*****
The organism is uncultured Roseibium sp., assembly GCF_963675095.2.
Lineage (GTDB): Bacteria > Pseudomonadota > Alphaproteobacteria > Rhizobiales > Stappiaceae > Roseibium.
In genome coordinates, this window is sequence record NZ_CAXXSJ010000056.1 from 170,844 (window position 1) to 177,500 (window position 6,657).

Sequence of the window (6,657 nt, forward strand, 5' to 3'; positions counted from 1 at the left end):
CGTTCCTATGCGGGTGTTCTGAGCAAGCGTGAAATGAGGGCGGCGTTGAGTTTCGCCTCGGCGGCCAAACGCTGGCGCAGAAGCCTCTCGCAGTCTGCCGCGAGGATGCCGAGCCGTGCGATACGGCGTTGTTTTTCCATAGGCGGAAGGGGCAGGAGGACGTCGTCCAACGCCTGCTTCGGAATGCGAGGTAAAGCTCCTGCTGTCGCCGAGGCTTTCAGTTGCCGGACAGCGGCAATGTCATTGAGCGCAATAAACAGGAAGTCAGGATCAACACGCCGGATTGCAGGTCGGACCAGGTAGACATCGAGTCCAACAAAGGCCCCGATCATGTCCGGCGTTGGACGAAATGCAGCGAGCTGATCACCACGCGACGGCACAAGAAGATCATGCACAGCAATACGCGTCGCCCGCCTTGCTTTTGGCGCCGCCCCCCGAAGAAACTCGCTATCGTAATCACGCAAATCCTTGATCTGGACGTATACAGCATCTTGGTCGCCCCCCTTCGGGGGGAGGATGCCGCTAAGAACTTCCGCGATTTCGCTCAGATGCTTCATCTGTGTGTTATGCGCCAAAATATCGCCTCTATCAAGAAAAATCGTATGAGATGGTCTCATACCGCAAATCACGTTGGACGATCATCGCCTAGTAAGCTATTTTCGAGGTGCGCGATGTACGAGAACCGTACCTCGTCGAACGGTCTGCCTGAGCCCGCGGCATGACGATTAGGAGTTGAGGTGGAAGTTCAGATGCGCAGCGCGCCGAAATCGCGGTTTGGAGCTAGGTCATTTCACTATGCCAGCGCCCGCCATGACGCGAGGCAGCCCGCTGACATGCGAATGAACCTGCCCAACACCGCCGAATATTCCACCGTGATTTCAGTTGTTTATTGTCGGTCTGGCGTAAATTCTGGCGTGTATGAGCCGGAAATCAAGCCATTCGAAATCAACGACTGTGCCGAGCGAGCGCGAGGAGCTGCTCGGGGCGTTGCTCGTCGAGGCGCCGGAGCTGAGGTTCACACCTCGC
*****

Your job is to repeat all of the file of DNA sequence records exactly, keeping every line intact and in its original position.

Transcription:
The organism is uncultured Roseibium sp., assembly GCF_963675095.2.
Lineage (GTDB): Bacteria > Pseudomonadota > Alphaproteobacteria > Rhizobiales > Stappiaceae > Roseibium.
In genome coordinates, this window is sequence record NZ_CAXXSJ010000056.1 from 170,844 (window position 1) to 177,500 (window position 6,657).

Sequence of the window (6,657 nt, forward strand, 5' to 3'; positions counted from 1 at the left end):
CGTTCCTATGCGGGTGTTCTGAGCAAGCGTGAAATGAGGGCGGCGTTGAGTTTCGCCTCGGCGGCCAAACGCTGGCGCAGAAGCCTCTCGCAGTCTGCCGCGAGGATGCCGAGCCGTGCGATACGGCGTTGTTTTTCCATAGGCGGAAGGGGCAGGAGGACGTCGTCCAACGCCTGCTTCGGAATGCGAGGTAAAGCTCCTGCTGTCGCCGAGGCTTTCAGTTGCCGGACAGCGGCAATGTCATTGAGCGCAATAAACAGGAAGTCAGGATCAACACGCCGGATTGCAGGTCGGACCAGGTAGACATCGAGTCCAACAAAGGCCCCGATCATGTCCGGCGTTGGACGAAATGCAGCGAGCTGATCACCACGCGACGGCACAAGAAGATCATGCACAGCAATACGCGTCGCCCGCCTTGCTTTTGGCGCCGCCCCCCGAAGAAACTCGCTATCGTAATCACGCAAATCCTTGATCTGGACGTATACAGCATCTTGGTCGCCCCCCTTCGGGGGGAGGATGCCGCTAAGAACTTCCGCGATTTCGCTCAGATGCTTCATCTGTGTGTTATGCGCCAAAATATCGCCTCTATCAAGAAAAATCGTATGAGATGGTCTCATACCGCAAATCACGTTGGACGATCATCGCCTAGTAAGCTATTTTCGAGGTGCGCGATGTACGAGAACCGTACCTCGTCGAACGGTCTGCCTGAGCCCGCGGCATGACGATTAGGAGTTGAGGTGGAAGTTCAGATGCGCAGCGCGCCGAAATCGCGGTTTGGAGCTAGGTCATTTCACTATGCCAGCGCCCGCCATGACGCGAGGCAGCCCGCTGACATGCGAATGAACCTGCCCAACACCGCCGAATATTCCACCGTGATTTCAGTTGTTTATTGTCGGTCTGGCGTAAATTCTGGCGTGTATGAGCCGGAAATCAAGCCATTCGAAATCAACGACTGTGCCGAGCGAGCGCGAGGAGCTGCTCGGGGCGTTGCTCGTCGAGGCGCCGGAGCTGAGGTTCACACCTCGC